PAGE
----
We kind of instantly hit it off – Suze, Bassam, and I are very different. We’re kind of a strange trio of backgrounds and histories and personalities and skills. But you know, opposites attract. We've had this great magical relationship for two+ years now. Her involvement is really unique; from the very beginning, she did not want to be perceived as a spokesperson. We immediately saw that that was not going to be what the role and the value added was going to be. So we didn't announce her involvement publicly for months until we were live. Investors knew that she was going to be involved, but we didn't talk about it a ton. 

Her role today is a combination of things. She is very involved behind the scenes on strategy. Her actual title is Chief Strategy Officer. And part of it was because she's just got an amazing sense of the market and people in fintech and financial services – she's just been in it for so long and talking to so many people. I was really pleasantly surprised with her innate sense of the market. And then with people, she's got an incredible sense of product. She's not a product developer. She's not coding with Bassam, and she's not sitting down with our product team and designing stuff. But she has a great innate sense of people and has helped us just cycle through the product and iterate on it faster.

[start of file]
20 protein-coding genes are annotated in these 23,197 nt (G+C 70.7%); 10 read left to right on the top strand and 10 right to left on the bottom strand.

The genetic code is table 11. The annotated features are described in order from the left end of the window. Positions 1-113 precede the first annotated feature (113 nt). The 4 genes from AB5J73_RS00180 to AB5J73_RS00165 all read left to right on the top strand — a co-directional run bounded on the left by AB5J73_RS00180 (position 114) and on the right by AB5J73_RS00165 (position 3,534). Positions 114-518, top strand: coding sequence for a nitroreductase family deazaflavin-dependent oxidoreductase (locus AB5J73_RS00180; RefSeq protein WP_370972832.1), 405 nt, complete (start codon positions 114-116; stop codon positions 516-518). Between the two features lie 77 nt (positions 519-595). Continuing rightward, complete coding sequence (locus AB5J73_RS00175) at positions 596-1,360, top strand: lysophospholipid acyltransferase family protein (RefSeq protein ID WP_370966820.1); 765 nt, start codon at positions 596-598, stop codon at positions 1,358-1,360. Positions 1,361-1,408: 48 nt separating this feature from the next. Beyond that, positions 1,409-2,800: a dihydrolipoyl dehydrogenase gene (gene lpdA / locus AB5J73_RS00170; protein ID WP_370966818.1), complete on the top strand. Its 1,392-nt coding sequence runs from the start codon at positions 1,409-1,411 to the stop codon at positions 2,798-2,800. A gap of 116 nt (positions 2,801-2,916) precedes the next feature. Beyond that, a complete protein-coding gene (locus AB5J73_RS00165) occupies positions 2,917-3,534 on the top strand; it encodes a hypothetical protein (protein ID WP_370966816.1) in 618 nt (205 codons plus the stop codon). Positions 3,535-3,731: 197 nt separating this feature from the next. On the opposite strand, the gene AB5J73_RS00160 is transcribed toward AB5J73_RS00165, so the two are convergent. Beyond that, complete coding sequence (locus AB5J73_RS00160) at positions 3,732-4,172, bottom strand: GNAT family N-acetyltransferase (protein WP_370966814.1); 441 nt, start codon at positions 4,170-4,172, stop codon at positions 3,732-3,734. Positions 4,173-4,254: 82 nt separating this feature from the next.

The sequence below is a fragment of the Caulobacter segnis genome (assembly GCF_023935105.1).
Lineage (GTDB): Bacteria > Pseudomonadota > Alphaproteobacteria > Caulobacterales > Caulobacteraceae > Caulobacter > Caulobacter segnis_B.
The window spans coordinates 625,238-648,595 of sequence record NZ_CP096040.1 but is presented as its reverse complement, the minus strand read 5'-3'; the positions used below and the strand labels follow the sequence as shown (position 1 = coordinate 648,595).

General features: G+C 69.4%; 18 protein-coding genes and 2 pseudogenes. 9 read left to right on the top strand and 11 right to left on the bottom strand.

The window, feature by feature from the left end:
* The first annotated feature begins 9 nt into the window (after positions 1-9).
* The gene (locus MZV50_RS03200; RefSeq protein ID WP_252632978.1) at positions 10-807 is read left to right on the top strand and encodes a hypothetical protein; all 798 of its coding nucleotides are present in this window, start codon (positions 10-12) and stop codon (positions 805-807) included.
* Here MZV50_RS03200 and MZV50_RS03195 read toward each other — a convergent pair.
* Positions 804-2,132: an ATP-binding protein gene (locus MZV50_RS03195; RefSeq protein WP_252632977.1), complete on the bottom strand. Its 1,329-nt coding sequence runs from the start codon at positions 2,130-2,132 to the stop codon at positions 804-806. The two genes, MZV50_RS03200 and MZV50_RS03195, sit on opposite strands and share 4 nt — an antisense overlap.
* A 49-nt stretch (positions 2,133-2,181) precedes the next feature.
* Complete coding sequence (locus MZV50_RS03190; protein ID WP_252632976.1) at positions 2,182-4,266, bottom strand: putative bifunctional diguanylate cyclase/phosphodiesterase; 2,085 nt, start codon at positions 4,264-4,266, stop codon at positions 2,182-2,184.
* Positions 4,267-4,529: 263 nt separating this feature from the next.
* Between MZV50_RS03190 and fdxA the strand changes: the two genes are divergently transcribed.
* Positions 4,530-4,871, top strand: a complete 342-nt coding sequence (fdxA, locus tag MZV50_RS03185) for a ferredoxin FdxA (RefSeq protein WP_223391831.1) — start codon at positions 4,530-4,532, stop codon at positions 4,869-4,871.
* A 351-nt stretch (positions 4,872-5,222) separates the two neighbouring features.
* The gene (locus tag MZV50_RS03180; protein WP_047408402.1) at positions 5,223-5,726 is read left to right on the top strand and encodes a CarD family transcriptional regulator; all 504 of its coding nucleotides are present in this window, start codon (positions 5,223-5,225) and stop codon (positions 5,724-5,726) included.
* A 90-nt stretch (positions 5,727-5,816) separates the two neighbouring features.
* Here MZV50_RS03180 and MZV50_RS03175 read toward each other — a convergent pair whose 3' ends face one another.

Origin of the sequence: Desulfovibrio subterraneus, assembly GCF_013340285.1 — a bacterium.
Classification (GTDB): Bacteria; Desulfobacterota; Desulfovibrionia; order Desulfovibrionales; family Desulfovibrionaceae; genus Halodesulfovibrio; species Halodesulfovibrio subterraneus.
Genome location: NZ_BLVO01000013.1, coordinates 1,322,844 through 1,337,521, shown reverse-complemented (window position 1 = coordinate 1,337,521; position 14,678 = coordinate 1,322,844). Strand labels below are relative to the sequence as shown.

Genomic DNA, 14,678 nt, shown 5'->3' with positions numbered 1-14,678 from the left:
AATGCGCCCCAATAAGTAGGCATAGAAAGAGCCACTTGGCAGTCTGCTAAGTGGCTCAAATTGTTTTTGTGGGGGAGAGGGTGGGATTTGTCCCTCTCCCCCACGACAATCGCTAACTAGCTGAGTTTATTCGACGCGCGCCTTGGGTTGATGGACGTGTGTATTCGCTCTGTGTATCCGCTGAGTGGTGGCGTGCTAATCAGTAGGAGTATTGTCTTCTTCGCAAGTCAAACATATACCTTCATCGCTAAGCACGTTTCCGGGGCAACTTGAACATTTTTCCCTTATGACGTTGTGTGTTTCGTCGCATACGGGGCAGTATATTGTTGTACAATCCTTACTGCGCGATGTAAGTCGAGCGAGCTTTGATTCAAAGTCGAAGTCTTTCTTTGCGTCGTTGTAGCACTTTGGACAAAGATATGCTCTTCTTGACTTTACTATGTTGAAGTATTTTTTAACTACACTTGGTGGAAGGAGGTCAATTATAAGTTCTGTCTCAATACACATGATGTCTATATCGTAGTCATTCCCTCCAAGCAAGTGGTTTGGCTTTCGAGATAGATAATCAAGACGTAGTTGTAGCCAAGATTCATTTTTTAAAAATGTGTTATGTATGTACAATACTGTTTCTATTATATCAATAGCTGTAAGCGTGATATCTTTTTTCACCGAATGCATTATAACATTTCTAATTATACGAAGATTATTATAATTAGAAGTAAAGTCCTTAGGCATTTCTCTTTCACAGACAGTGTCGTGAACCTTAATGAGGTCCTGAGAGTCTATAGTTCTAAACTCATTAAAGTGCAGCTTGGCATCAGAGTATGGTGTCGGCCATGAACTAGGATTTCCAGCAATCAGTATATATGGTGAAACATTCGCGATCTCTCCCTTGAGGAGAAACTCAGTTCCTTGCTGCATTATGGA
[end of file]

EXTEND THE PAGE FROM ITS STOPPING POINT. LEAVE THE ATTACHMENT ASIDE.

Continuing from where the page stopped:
On the strategy side, I actually thought she was going to be more scattered. I just thought as being someone who didn't have a deep startup history, that she would make all the standard rookie mistakes, like, let's do this, let's do that. She's very good at keeping more focused, and I think we're pretty focused, as is. But honestly, where she's got the biggest magic and force multiplier for us is on the go to market side. She just gives us a level of attention. And even little things like SEO, SEM, PR,  invitations to events, it just gives us such a massive advantage in go to market, and from there, the product kind of takes over. 

So it's kind of a unique thing, I don't think I could replicate this again – if I did another company like, hey, go find me a celebrity. Let's run this playbook. It's a very unique relationship, personality, and situation. But it's been hugely impactful for us. And she's been really fun to work with..

Product and marketing focus